This series on outpatient services and infection control can seem rather dismal. Thankfully, most outpatient facilities are safe and only a small percentage of patients experience an HAI. Nonetheless, the breaches in infection control mean that given the right circumstances, severe outbreaks can (and do) take place. The reality can make us feel powerless and confused. Fortunately, there are things that we can do to help.
First, let’s look at some concrete things that can be improved. What is the solution to the issue of infection prevention in ambulatory care facilities? Experts seem to agree on a few things:
A certified infection prevention specialist on staff or on contract. Facilities that receive Medicare funding are required to have someone on staff that deals with infection prevention (with training, not certification), but not full-time. Those facilities that operate independent of state and federal regulation have no such requirement. Studies show how critical a dedicated infection prevention team is to a hospital’s success with preventing HAIs: A team to run hand hygiene programs, train new staff, record and analyze data, etc. It should be no different in an ambulatory care setting.
An up-to-date, site-specific infection prevention plan, including how to report possible errors or outbreaks. Shockingly, many ambulatory care facilities do not have an infection prevention plan that clearly states the expectations, responsibilities, and requirements for their specific facility. While these facilities may have checklists to follow for accreditation or the CDC’s guide on site, it is not customized to the specific equipment, layout, demographic needs, or other unique characteristics of that facility.
Regular training, monitoring, and reporting of proper injection techniques. This is the number one infection prevention lapse in ambulatory settings. Not only does the CDC reported list of outbreaks demonstrate how common these mistakes are, many experts in the field report the appalling injection errors they see regularly. These mistakes include using the same syringe for multiple patients, re-inserting a used needle into a medicine vial, using single-use medicine vials for multiple patients, or not labeling medicine vials properly. For this reason, the CDC has launched the One and Only Campaign.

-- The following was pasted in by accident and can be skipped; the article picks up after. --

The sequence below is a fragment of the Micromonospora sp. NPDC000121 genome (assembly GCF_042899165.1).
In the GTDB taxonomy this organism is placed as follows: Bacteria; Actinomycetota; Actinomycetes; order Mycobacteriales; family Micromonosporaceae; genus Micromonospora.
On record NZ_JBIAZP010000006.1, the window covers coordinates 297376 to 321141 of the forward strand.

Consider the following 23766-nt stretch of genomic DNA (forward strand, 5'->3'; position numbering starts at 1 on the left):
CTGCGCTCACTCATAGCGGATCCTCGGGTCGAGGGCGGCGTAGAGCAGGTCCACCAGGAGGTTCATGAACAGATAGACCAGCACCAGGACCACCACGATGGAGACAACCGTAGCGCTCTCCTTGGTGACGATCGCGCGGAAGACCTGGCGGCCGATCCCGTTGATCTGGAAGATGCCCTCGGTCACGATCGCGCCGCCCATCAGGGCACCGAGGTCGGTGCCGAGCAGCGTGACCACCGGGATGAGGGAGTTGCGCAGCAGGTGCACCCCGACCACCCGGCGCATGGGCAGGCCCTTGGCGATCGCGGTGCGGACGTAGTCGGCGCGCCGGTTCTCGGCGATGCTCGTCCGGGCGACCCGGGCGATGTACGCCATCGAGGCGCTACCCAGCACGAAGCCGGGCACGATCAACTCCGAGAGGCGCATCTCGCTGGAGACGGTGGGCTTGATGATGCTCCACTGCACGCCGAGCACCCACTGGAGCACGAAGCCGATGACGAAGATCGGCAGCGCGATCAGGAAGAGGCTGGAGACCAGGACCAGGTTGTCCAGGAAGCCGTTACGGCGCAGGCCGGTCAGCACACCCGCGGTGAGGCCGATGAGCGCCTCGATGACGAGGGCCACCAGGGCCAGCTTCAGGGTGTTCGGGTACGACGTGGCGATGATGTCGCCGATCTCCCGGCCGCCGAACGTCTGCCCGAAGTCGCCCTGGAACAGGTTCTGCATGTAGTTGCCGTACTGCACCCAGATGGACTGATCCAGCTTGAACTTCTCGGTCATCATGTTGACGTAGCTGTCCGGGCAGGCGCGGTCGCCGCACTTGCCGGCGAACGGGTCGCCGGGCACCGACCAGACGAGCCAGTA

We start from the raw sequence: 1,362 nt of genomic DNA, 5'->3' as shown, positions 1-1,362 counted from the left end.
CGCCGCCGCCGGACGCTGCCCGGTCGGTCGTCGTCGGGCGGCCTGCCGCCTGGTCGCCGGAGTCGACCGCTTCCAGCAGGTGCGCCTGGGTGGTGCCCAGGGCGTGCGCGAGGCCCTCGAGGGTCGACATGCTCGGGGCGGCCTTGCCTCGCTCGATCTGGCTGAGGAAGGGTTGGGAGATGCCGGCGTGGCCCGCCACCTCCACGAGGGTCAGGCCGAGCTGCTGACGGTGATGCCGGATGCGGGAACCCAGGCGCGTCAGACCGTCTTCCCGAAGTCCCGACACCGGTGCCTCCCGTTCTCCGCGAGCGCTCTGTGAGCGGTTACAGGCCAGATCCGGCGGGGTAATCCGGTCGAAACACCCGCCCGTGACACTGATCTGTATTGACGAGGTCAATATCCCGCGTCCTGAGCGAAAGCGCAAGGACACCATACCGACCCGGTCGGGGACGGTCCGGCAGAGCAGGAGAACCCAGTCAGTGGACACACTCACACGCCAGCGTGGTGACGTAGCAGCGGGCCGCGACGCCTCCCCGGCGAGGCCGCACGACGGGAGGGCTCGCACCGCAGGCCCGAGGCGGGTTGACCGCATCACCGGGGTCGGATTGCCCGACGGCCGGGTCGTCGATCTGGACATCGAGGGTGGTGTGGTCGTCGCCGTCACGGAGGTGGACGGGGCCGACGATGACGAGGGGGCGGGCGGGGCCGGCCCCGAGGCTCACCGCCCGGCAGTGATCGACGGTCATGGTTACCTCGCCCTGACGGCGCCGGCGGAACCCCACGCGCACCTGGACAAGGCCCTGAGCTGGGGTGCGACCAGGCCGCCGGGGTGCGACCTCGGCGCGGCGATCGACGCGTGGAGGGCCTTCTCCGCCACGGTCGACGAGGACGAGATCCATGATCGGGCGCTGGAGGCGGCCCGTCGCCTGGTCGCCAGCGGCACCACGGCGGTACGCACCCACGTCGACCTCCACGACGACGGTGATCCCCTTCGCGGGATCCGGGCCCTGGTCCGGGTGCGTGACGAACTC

Regular training, monitoring, and reporting of proper device disinfection and sterilization procedures. Staff must be trained to use autoclaves, cold disinfection trays, and other equipment regularly. Instructions and manuals must be physically present and up-to-date. Rules about what devices can and cannot be process on-site must be posted.
As the CDC states in their guide, “outbreaks and other adverse events were associated with breakdowns in basic infection prevention procedures.” In fact, these lapses appear so common that it is only through sheer luck that more outbreaks have not taken place. On the flip side, basic infection prevention procedures are comparatively easy to implement and enforce.
So what can YOU do?
If you or a loved one choose to have a procedure at an ambulatory care facility, keep these suggestions in mind.
Make sure that it is accredited.
Take a tour of the facility and ask about their infection prevention policy.
On the day of the procedure, keep an eye out for hand hygiene practices, ask that your nurse or healthcare worker open your syringe in your presence and uses a new syringe for each injection. (Not just a new needle.)
Take careful note of the wound care instructions you receive before you are sent home. Ask any questions you may have, and call the facility if you have any more questions when you are home.
Another thing we can all do is advocate for improved oversight of ambulatory care centers in our state. Find out what your state’s laws and regulations are, and if they are weak or non-existent, contact your representative and find out why. Email your city council or state representatives the CDC’s “Outpatient Settings Policy Options for Improving Infection Prevention” guide and ask them to consider taking up the issue with their colleagues. Every voice counts in this effort to improve healthcare.
We hope you learned some helpful information from this series on infection control in ambulatory care facilities.
Read the Full Series
|Part 1: What are Outpatient Services?||Part 4: Tracking Infections|
|Part 2: What is Ambulatory Care?||Part 5: Room for Improvement|
|Part 3: Outbreaks & Reporting|
Editor's Note: This post was originally published in March 2016 and has been updated for freshness, accuracy and comprehensiveness.